April 02 2014

The Couch as Unlikely Street Furniture: In Paris, France and Beyond

A bench in Port-Saint-Louis-du-Rhône, France

For this article we are bringing up an idea that is not exactly new, but still has potential for the comfort of our streets (and for the well-being of our rear-ends, which are ill-served by reinforced concrete benches). Let’s introduce the sofa into public spaces.

Sitting Down in Our Cities: Why So Much Hate?

Although creating seating in public spaces is a good thing, such pieces of furniture are often sorely lacking both comfort and conviviality. The search for materials resistant to bad weather, or the implementation of anti-homeless designs, often results in uncomfortable and unwelcoming furniture, even if the designs are highly elaborate. The welcoming character of the bench, where several people can sit down to rest and talk, is sometimes abandoned in favor of depressing and secluded street furniture.

The irrational fear of homeless individuals possibly squatting around seating areas is so great that public officials and planning authorities seem to forget one important thing: a city with public spaces void of rest spots is a city that is unwelcoming and distressing for all of its inhabitants, with no exceptions. Public spaces are not simply spaces for movement. They are also places where individuals stop, wait, rest, wander, reflect, talk, and meet. Restrictive street furniture will have no effect on these activities as long as people have the ingenuity to get around the difficulties. So, rather than unsuccessfully attempting to limit seating options, why not dare to do the opposite and make street furniture as abundant as it is comfortable?

The Street Sofa

The idea of placing sofas on streets won me over while I was at a neighborhood party where couches were placed on a street closed to traffic for the occasion. In addition to the couches being stormed by the crowd of lounging residents, a pregnant woman confided to me that she loved the idea of being able to sit down without exacerbating the back pain already caused by her pregnancy. Indeed, nothing matches the comfort of a sofa when compared to the hardness of a classic bench. Being able to sprawl out at one’s leisure as if you were in your own living room after a rough day is a true pleasure. The chance to enjoy the comfort of a couch while taking in the sights of our streets is an absolute luxury.

A couch at a bus stop in Paris, France

The sofa is a comfort must. Ikea demonstrated this with their surprise investments in bus stops here in Paris at the end of 2010. In this well-constructed marketing operation (a photo contest was organized around the short-lived promotion), Ikea was able to demonstrate that this simple piece of furniture carried with it a cozier and more welcoming atmosphere than any sophisticated lighting could offer.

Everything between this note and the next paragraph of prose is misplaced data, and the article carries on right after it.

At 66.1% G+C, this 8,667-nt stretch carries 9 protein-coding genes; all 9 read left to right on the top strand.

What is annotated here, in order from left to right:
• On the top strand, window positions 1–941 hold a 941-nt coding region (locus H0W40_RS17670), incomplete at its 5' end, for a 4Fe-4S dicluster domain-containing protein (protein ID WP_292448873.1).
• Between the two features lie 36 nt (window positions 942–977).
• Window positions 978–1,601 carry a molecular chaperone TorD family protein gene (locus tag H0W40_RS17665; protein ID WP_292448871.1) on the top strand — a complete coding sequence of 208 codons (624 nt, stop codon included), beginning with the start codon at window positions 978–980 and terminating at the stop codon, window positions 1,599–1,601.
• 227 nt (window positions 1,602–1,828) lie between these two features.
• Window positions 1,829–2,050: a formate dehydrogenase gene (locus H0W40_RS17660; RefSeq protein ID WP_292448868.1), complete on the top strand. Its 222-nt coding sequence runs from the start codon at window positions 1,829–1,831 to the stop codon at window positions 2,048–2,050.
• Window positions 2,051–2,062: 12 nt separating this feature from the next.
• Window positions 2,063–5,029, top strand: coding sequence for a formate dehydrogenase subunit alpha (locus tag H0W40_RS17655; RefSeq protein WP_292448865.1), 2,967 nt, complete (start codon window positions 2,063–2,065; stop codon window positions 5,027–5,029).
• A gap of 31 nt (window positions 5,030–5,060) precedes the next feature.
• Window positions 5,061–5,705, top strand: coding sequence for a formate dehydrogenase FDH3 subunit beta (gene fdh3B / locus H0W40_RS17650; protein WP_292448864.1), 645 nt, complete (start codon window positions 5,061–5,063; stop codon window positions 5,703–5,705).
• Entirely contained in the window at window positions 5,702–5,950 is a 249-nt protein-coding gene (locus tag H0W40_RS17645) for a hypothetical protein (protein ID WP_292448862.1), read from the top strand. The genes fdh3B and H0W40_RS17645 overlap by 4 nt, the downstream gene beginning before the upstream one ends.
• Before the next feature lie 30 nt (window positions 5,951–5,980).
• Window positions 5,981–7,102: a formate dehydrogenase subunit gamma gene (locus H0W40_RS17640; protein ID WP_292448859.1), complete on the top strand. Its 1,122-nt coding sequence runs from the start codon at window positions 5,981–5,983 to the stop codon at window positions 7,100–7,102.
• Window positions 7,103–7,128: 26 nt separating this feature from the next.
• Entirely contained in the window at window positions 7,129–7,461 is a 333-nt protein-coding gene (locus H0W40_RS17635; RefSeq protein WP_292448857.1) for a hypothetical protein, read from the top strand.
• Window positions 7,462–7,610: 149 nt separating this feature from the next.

Some bad-tempered critics will be tempted to retort that a sofa in the street has an overall negative effect, and that interior furniture has nothing to do with public space, at risk of making such areas resemble open landfills. However, it is this unusual juxtaposition that makes a street sofa charming – without taking into account that some seem to be capable of integrating themselves exceptionally well into their new environments. And moreover, you give a second life to your couch: environmentalists and onlookers, everyone is happy.

Let us end with a bit of do-it-yourself urbanism. Do you also want to relax in public space, but do not have the means to buy from Ikea? Two old mattresses, a bit of elbow grease, and the job is done. Gone are benches that kill your back, and hello to comfort and luxury.

Can traditional street furniture be comfortable, attractive, and practical, or can only experimental ideas satisfy demands for comfort?

Original article, originally published in French, here.

Credits: Images and data linked to sources.

Marcus Khoury

Marcus Khoury is a recent graduate of the University of California Los Angeles, where he obtained a B.A. in French & Francophone Studies. Aside from his native Michigan, Marcus has lived in several states, in addition to France and Chile. Owing to his experiences with a variety of cultures, languages, and environments, he has always been keenly interested in how the exchange of ideas between different cities, regions, and countries helps to shape both physical and cultural landscapes. His linguistic background, in addition to his interest in the diversity of international urban environments and experiences, has led Marcus to fill the position of French Language Translator at The Grid, where he will be translating and presenting French language material involving environmental design.

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This entry was posted on Wednesday, April 2nd, 2014 at 9:26 am and is filed under Community/Economic Development, Landscape Architecture, Marcus Khoury, Social/Demographics, Urban Planning and Design. You can follow any responses to this entry through the RSS 2.0 feed. You can leave a response, or trackback from your own site.

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